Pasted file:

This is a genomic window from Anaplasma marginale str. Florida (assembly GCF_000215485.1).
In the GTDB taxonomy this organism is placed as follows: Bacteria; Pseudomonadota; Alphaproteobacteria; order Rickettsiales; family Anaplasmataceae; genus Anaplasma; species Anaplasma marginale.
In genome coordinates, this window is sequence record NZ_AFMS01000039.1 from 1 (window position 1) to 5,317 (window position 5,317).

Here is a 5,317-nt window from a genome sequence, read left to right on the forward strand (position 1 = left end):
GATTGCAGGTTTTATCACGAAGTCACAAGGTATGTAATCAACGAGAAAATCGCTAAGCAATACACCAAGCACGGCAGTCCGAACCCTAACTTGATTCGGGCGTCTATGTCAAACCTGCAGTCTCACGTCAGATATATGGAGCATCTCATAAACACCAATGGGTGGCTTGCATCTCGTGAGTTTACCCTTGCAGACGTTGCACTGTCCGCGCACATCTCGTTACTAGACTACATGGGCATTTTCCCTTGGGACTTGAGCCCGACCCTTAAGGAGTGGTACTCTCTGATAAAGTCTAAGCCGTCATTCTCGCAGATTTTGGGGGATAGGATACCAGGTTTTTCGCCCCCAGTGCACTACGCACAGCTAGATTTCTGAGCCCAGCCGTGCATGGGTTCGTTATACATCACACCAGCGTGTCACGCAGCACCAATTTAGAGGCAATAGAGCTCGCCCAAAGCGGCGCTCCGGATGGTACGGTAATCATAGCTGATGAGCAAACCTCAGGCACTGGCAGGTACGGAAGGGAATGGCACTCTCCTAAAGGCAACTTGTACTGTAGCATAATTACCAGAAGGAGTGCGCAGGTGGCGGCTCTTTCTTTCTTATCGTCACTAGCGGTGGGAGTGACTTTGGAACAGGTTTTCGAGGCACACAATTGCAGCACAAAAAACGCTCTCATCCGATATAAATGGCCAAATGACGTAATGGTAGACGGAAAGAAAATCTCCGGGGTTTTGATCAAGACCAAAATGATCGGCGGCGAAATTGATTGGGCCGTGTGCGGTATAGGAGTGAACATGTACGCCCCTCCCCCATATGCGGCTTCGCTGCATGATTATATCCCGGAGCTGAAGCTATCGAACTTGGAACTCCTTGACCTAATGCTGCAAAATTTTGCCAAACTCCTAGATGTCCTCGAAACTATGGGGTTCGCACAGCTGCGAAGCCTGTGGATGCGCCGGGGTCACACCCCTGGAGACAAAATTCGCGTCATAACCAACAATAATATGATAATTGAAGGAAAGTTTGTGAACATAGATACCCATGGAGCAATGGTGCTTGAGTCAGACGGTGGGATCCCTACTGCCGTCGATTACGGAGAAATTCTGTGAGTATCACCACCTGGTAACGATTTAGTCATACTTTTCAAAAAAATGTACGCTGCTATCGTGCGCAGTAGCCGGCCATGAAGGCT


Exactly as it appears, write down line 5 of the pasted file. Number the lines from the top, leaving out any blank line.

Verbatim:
GATTGCAGGTTTTATCACGAAGTCACAAGGTATGTAATCAACGAGAAAATCGCTAAGCAATACACCAAGCACGGCAGTCCGAACCCTAACTTGATTCGGGCGTCTATGTCAAACCTGCAGTCTCACGTCAGATATATGGAGCATCTCATAAACACCAATGGGTGGCTTGCATCTCGTGAGTTTACCCTTGCAGACGTTGCACTGTCCGCGCACATCTCGTTACTAGACTACATGGGCATTTTCCCTTGGGACTTGAGCCCGACCCTTAAGGAGTGGTACTCTCTGATAAAGTCTAAGCCGTCATTCTCGCAGATTTTGGGGGATAGGATACCAGGTTTTTCGCCCCCAGTGCACTACGCACAGCTAGATTTCTGAGCCCAGCCGTGCATGGGTTCGTTATACATCACACCAGCGTGTCACGCAGCACCAATTTAGAGGCAATAGAGCTCGCCCAAAGCGGCGCTCCGGATGGTACGGTAATCATAGCTGATGAGCAAACCTCAGGCACTGGCAGGTACGGAAGGGAATGGCACTCTCCTAAAGGCAACTTGTACTGTAGCATAATTACCAGAAGGAGTGCGCAGGTGGCGGCTCTTTCTTTCTTATCGTCACTAGCGGTGGGAGTGACTTTGGAACAGGTTTTCGAGGCACACAATTGCAGCACAAAAAACGCTCTCATCCGATATAAATGGCCAAATGACGTAATGGTAGACGGAAAGAAAATCTCCGGGGTTTTGATCAAGACCAAAATGATCGGCGGCGAAATTGATTGGGCCGTGTGCGGTATAGGAGTGAACATGTACGCCCCTCCCCCATATGCGGCTTCGCTGCATGATTATATCCCGGAGCTGAAGCTATCGAACTTGGAACTCCTTGACCTAATGCTGCAAAATTTTGCCAAACTCCTAGATGTCCTCGAAACTATGGGGTTCGCACAGCTGCGAAGCCTGTGGATGCGCCGGGGTCACACCCCTGGAGACAAAATTCGCGTCATAACCAACAATAATATGATAATTGAAGGAAAGTTTGTGAACATAGATACCCATGGAGCAATGGTGCTTGAGTCAGACGGTGGGATCCCTACTGCCGTCGATTACGGAGAAATTCTGTGAGTATCACCACCTGGTAACGATTTAGTCATACTTTTCAAAAAAATGTACGCTGCTATCGTGCGCAGTAGCCGGCCATGAAGGCT